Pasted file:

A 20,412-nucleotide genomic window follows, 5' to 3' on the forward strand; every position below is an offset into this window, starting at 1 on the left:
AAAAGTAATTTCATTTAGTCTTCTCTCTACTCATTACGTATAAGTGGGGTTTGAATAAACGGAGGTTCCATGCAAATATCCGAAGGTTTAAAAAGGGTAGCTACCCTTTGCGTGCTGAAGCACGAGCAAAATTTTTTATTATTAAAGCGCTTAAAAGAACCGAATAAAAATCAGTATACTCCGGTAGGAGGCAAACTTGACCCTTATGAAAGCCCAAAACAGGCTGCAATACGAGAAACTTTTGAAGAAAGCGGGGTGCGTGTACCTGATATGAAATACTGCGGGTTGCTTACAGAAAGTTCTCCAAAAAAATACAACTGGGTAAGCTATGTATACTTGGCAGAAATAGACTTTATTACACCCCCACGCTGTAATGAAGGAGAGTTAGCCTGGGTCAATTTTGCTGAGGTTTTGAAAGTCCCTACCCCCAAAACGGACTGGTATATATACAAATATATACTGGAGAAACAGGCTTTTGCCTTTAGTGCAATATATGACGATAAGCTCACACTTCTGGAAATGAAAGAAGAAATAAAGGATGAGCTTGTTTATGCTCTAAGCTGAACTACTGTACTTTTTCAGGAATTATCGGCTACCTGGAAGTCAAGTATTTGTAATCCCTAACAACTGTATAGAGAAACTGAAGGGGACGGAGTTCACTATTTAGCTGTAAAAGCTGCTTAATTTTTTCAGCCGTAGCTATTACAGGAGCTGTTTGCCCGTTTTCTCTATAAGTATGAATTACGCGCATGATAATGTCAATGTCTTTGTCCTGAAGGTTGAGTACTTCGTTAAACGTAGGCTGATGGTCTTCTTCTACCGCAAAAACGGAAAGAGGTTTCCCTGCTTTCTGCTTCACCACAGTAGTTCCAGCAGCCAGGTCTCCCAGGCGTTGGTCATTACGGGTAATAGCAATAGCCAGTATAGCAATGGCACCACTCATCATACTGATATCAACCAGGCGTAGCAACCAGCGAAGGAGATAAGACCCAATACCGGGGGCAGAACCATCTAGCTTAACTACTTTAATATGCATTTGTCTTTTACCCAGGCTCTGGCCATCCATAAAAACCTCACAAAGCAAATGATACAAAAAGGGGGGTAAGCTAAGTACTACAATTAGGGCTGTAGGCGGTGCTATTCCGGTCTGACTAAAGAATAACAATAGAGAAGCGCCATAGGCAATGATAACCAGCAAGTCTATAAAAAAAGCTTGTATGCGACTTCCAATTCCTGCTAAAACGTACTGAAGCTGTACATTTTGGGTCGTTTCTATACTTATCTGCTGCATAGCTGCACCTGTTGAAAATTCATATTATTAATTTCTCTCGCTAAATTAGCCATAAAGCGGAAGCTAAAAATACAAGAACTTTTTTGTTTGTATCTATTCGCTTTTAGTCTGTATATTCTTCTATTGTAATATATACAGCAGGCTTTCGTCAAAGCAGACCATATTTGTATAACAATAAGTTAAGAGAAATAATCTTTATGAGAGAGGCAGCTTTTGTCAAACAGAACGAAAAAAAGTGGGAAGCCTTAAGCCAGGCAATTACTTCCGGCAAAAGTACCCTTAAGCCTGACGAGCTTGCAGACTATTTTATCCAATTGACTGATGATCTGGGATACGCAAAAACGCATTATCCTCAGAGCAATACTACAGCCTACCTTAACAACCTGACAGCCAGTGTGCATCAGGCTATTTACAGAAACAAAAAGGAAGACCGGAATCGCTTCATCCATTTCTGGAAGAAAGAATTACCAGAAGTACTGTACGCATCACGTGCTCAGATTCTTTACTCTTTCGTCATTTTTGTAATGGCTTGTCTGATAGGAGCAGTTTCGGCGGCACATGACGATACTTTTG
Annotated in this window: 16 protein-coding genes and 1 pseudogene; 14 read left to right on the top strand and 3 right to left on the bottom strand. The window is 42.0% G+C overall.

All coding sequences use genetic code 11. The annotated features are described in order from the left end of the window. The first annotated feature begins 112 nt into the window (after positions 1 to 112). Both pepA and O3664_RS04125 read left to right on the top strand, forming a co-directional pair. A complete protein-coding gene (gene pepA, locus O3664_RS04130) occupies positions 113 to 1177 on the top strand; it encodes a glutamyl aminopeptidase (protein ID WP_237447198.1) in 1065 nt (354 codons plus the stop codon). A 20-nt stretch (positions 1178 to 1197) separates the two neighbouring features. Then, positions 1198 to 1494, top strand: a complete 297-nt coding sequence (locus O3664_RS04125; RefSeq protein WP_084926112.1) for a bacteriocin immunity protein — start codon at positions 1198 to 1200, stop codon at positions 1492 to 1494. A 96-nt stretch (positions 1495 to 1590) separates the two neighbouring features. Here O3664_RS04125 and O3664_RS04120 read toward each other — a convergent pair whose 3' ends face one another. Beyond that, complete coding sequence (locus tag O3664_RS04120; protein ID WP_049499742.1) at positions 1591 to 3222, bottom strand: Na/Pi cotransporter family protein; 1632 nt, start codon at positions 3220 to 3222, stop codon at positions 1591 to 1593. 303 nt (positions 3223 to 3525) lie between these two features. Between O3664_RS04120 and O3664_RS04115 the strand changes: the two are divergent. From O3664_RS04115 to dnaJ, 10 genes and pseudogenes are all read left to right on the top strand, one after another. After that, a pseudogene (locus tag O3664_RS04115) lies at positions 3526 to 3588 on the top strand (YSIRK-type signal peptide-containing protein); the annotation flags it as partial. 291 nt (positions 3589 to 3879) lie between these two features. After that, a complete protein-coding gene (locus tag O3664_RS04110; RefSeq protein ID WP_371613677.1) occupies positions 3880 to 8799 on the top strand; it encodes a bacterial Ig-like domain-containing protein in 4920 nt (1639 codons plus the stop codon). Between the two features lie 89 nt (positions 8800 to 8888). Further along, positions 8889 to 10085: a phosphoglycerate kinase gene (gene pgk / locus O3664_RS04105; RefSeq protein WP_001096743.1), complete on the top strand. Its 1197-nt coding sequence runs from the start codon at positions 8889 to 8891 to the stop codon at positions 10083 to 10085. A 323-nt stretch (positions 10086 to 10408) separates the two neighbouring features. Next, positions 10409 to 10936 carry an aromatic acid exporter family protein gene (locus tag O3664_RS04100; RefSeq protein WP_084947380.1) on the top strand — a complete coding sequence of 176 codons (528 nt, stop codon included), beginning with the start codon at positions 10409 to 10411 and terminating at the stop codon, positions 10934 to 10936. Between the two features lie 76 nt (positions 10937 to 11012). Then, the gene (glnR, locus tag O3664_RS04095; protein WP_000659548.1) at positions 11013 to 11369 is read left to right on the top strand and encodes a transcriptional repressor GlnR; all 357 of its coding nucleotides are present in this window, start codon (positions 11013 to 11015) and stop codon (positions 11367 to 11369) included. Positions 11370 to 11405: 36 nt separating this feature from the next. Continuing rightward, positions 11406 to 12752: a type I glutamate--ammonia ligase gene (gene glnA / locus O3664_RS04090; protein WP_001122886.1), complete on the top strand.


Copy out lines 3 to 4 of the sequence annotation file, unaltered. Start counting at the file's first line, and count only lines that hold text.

Annotated in this window: 16 protein-coding genes and 1 pseudogene; 14 read left to right on the top strand and 3 right to left on the bottom strand. The window is 42.0% G+C overall.

All coding sequences use genetic code 11. The annotated features are described in order from the left end of the window. The first annotated feature begins 112 nt into the window (after positions 1 to 112). Both pepA and O3664_RS04125 read left to right on the top strand, forming a co-directional pair. A complete protein-coding gene (gene pepA, locus O3664_RS04130) occupies positions 113 to 1177 on the top strand; it encodes a glutamyl aminopeptidase (protein ID WP_237447198.1) in 1065 nt (354 codons plus the stop codon). A 20-nt stretch (positions 1178 to 1197) separates the two neighbouring features. Then, positions 1198 to 1494, top strand: a complete 297-nt coding sequence (locus O3664_RS04125; RefSeq protein WP_084926112.1) for a bacteriocin immunity protein — start codon at positions 1198 to 1200, stop codon at positions 1492 to 1494. A 96-nt stretch (positions 1495 to 1590) separates the two neighbouring features. Here O3664_RS04125 and O3664_RS04120 read toward each other — a convergent pair whose 3' ends face one another. Beyond that, complete coding sequence (locus tag O3664_RS04120; protein ID WP_049499742.1) at positions 1591 to 3222, bottom strand: Na/Pi cotransporter family protein; 1632 nt, start codon at positions 3220 to 3222, stop codon at positions 1591 to 1593. 303 nt (positions 3223 to 3525) lie between these two features. Between O3664_RS04120 and O3664_RS04115 the strand changes: the two are divergent. From O3664_RS04115 to dnaJ, 10 genes and pseudogenes are all read left to right on the top strand, one after another. After that, a pseudogene (locus tag O3664_RS04115) lies at positions 3526 to 3588 on the top strand (YSIRK-type signal peptide-containing protein); the annotation flags it as partial. 291 nt (positions 3589 to 3879) lie between these two features. After that, a complete protein-coding gene (locus tag O3664_RS04110; RefSeq protein ID WP_371613677.1) occupies positions 3880 to 8799 on the top strand; it encodes a bacterial Ig-like domain-containing protein in 4920 nt (1639 codons plus the stop codon). Between the two features lie 89 nt (positions 8800 to 8888). Further along, positions 8889 to 10085: a phosphoglycerate kinase gene (gene pgk / locus O3664_RS04105; RefSeq protein WP_001096743.1), complete on the top strand. Its 1197-nt coding sequence runs from the start codon at positions 8889 to 8891 to the stop codon at positions 10083 to 10085. A 323-nt stretch (positions 10086 to 10408) separates the two neighbouring features. Next, positions 10409 to 10936 carry an aromatic acid exporter family protein gene (locus tag O3664_RS04100; RefSeq protein WP_084947380.1) on the top strand — a complete coding sequence of 176 codons (528 nt, stop codon included), beginning with the start codon at positions 10409 to 10411 and terminating at the stop codon, positions 10934 to 10936. Between the two features lie 76 nt (positions 10937 to 11012). Then, the gene (glnR, locus tag O3664_RS04095; protein WP_000659548.1) at positions 11013 to 11369 is read left to right on the top strand and encodes a transcriptional repressor GlnR; all 357 of its coding nucleotides are present in this window, start codon (positions 11013 to 11015) and stop codon (positions 11367 to 11369) included. Positions 11370 to 11405: 36 nt separating this feature from the next. Continuing rightward, positions 11406 to 12752: a type I glutamate--ammonia ligase gene (gene glnA / locus O3664_RS04090; protein WP_001122886.1), complete on the top strand.